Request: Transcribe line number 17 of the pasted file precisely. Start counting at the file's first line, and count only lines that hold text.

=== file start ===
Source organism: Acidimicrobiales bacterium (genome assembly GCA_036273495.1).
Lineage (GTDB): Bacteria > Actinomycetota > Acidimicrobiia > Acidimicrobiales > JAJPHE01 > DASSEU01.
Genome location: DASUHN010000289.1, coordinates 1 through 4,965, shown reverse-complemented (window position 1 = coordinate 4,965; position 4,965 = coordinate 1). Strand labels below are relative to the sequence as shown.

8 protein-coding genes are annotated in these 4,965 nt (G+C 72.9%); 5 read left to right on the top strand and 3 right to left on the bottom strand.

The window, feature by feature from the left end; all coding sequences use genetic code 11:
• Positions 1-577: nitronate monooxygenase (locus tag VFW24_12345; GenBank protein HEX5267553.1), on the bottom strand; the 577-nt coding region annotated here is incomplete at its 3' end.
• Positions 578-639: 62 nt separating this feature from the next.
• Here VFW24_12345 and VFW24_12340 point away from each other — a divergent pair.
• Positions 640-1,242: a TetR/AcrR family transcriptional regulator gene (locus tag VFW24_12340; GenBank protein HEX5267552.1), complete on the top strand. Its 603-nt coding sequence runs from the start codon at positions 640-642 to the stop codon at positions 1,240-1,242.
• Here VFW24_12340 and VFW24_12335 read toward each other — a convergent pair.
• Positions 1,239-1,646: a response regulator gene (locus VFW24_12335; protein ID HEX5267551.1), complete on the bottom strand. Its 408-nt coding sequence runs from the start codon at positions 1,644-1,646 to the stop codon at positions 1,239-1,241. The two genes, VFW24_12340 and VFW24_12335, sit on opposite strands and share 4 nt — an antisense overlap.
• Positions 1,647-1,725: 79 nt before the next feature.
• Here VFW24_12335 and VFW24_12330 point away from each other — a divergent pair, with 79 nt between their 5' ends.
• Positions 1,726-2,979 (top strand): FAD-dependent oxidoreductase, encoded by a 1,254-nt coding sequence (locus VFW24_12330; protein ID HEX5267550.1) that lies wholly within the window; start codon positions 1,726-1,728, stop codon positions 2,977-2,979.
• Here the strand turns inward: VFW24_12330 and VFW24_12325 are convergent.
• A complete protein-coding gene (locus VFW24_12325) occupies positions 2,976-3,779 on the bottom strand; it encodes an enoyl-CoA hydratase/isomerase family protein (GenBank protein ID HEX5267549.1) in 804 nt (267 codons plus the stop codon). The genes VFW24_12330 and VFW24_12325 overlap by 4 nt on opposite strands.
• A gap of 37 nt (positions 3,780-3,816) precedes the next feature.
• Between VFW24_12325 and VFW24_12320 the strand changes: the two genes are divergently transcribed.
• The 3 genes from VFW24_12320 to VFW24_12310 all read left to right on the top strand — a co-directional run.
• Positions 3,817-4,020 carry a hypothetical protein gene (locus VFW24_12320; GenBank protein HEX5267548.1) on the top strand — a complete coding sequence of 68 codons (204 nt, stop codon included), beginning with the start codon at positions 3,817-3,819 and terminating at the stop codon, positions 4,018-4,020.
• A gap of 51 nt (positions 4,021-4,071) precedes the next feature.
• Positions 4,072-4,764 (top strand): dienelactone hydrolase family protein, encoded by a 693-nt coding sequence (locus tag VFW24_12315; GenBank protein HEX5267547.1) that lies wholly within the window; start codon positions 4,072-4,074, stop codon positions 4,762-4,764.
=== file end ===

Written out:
• A gap of 37 nt (positions 3,780-3,816) precedes the next feature.